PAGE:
Hope In Our Hands is a new workshop that comes out of research that I’ve been involved in lately coupled with a general sense of the need for more Hope in design.
The workshop will have a three part structure and this post explains why.
Vast, Small, Big
The three parts are Vast, Small and Big and they both frame and explain the problems and opportunities of design for Hope (from my perspective).
The workshop flow is simple and is based (as all workshops I design are) on experiential learning and shared experiences.
Problems of designing a workshop about Hope
The key problem is how to talk about design for Hope and experience it.
Simply to explain the theory and structures of Hope would never be enough. To force a design problem or topic upon workshop participants would not work. You cannot push Hope onto a person. They need to choose to feel it.
In addition, any Hope felt in a workshop cannot be too huge. It cannot be about world-changing aspirations because there is simply not enough time in any workshop and, more importantly, the workshop is about design for Hope as felt by users, whoever they are. Using an enormous theme of a specific kind of Hope would be a decoy from the user-centered design problem.
So Hope must be felt but in a small way. We’ll get back to that near the middle of this post.
I work in human-centered and sensory design and one of the points I keep having to make is how extraordinary the capacities of humans are.
It is easy to be overwhelmed by new technology, like Artificial Intelligence and automation, and think that humans seem weak and a bit foolish. Behavioural design can make humans look like idiots, filled with biases and easily manipulated to do what is needed.
Minimising the capacities of people and minimising the honesty of social relationships has a toxic effect upon Hope.
The Vast section of the workshop is the only ‘lecture-style’ part. It is important as it reframes humans as bigger than any technology we have invented. Appreciating the vastness of human capacity is the way to enable design for Hope as a positive goal that is important and achievable.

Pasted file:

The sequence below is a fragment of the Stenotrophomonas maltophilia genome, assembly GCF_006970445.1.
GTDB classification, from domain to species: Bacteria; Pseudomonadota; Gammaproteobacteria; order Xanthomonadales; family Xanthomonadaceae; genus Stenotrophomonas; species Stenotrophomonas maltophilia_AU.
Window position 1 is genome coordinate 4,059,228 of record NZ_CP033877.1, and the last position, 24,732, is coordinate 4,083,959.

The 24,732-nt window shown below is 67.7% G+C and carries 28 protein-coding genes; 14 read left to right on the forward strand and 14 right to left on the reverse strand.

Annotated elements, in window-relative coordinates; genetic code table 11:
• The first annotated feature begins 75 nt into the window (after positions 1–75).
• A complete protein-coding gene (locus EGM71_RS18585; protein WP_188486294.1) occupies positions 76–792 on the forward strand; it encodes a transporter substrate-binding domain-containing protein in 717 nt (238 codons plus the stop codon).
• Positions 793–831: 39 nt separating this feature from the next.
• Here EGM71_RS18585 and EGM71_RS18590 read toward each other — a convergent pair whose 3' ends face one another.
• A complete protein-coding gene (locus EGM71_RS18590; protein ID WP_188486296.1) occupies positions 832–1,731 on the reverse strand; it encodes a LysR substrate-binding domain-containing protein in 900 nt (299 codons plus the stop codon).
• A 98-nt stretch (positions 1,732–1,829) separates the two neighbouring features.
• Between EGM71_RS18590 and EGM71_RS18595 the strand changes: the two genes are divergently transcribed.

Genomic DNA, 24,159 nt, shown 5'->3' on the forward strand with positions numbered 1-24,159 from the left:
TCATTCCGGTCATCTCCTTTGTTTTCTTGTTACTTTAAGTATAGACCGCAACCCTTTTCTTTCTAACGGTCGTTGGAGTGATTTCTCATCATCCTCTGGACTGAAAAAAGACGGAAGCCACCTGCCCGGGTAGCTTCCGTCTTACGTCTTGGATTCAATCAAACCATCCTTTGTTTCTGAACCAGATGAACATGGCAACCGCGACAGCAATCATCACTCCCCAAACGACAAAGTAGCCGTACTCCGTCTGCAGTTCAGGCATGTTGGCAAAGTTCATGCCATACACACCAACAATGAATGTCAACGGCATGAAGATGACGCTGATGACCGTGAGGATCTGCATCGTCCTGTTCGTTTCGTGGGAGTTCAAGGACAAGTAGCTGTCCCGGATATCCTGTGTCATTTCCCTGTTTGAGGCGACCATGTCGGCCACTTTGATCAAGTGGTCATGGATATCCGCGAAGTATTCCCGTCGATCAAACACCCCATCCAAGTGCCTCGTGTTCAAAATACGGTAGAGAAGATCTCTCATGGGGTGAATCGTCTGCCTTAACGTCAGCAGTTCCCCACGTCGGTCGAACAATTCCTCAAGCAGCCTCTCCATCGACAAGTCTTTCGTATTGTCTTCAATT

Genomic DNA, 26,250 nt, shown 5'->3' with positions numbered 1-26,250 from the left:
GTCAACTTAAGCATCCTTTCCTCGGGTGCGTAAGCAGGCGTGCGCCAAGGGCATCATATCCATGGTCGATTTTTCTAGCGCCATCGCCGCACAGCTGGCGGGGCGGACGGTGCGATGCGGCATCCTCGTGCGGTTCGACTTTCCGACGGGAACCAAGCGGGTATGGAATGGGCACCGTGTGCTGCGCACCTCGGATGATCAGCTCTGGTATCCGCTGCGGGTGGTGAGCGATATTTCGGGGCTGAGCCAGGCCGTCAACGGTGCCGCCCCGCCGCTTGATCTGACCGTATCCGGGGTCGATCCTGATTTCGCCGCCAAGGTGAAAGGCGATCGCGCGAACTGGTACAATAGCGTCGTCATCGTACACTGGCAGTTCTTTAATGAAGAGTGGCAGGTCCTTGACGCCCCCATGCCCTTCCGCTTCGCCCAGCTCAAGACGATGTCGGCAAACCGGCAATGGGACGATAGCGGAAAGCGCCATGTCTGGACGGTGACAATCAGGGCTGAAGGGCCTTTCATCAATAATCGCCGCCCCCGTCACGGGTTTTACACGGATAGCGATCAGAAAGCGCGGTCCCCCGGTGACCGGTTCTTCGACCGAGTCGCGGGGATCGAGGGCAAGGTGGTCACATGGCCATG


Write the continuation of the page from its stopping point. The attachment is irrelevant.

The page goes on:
I’m not going to fully explain these ideas here but Autonoesis and Awe are the two uniquely human capacities that seem relevant here.
- The ability to use imagination and feel yourself in future experiences, fully.
- The ability to experience, find meaning and accommodate life-changing moments.
Both of these ideas have come up in consciousness and transcendence work over the last couple of years and they are crucial to understanding how extraordinary all humans are and how Hope exists in alignment with them.
‘To design for Hope, you need to have felt Hope’ is a critical point. As mentioned at the begining, this is a absolutely necessary part of the workshop. Feeling Hope so as to understand its experience and the problems that design can help with.
For the workshop, Hope will be in teaching and learning small things.
The Hope to learn is strong in people. To do something new, to do something better. It is this Hope that we will share in the workshop. Sharing skills and knowledge together in moments of teaching and learning.
What will be taught and learnt will depend on who is in the room. Participants will be told before the workshop that sharing a skill will be something they can offer to do (an invitation not a demand tho). Also we can always access some of the many, many YouTube videos on new skills.
All of this is to approach the Big moments of Hope. These are the ones we need to feel so we can then talk about how design can enable and support.
Using the framing of Vast and Small, enables discussion of the Big issues with design for Hope. The actual moments of trying and trying again.
These are emotionally charged and enabled moments.
Hope is an act of bravery.
- To try needs inspiration and resolution
- To try again needs resolve after disillusion
This is why the Vast framing is needed. Humans possess Autonoesis to use their imagination and experiences to attempt a new action, based in Hope. Humans possess capacities to accommodate Awe. Not all experiences are lovely and satisfying, they are also terrifying and disappointing. The illusions we create in our imagination can fail when we enact them. This is why disillusionment is so important. A moment when we need to re-orient and find resolve to try again.
These two moments, to bravely try and to try again, are where design can be deeply humane and helpful.
- To enable people to try
- To support people to try again
What ideas people come up with is a matter for the workshops and for participants’ future work.
The workshop exists to provide a clear framing, solid foundations and straightforward questions.
Sign Up for more
This is the first post about this new workshop and, I hope, sets out what it’s generally about.
Use the Hope In Our Hands Contact Me page to send an email.
The workshops will run later this year but it all depends on demand from people, conferences and organisations, I would love to help share ideas of Hope, I need your support to do so.
First posted on HopeInOurHands